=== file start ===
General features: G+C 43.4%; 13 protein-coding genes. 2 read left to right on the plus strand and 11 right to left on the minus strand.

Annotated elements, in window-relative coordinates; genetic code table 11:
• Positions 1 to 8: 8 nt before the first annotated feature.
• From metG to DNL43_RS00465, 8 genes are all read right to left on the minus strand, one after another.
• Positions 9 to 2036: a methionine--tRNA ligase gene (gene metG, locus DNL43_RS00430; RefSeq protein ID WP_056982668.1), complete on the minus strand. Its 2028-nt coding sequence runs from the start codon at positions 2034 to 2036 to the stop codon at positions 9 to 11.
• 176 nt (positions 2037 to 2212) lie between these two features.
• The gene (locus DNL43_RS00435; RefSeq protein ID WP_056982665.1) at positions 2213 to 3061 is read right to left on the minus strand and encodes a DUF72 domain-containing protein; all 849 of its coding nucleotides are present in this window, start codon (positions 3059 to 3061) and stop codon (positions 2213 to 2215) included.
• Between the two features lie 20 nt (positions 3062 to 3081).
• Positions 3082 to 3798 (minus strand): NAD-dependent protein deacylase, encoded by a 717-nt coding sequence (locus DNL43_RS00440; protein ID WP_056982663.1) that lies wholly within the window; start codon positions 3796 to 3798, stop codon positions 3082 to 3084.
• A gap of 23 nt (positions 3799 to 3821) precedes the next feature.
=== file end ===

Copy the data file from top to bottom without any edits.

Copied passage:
General features: G+C 43.4%; 13 protein-coding genes. 2 read left to right on the plus strand and 11 right to left on the minus strand.

Annotated elements, in window-relative coordinates; genetic code table 11:
• Positions 1 to 8: 8 nt before the first annotated feature.
• From metG to DNL43_RS00465, 8 genes are all read right to left on the minus strand, one after another.
• Positions 9 to 2036: a methionine--tRNA ligase gene (gene metG, locus DNL43_RS00430; RefSeq protein ID WP_056982668.1), complete on the minus strand. Its 2028-nt coding sequence runs from the start codon at positions 2034 to 2036 to the stop codon at positions 9 to 11.
• 176 nt (positions 2037 to 2212) lie between these two features.
• The gene (locus DNL43_RS00435; RefSeq protein ID WP_056982665.1) at positions 2213 to 3061 is read right to left on the minus strand and encodes a DUF72 domain-containing protein; all 849 of its coding nucleotides are present in this window, start codon (positions 3059 to 3061) and stop codon (positions 2213 to 2215) included.
• Between the two features lie 20 nt (positions 3062 to 3081).
• Positions 3082 to 3798 (minus strand): NAD-dependent protein deacylase, encoded by a 717-nt coding sequence (locus DNL43_RS00440; protein ID WP_056982663.1) that lies wholly within the window; start codon positions 3796 to 3798, stop codon positions 3082 to 3084.
• A gap of 23 nt (positions 3799 to 3821) precedes the next feature.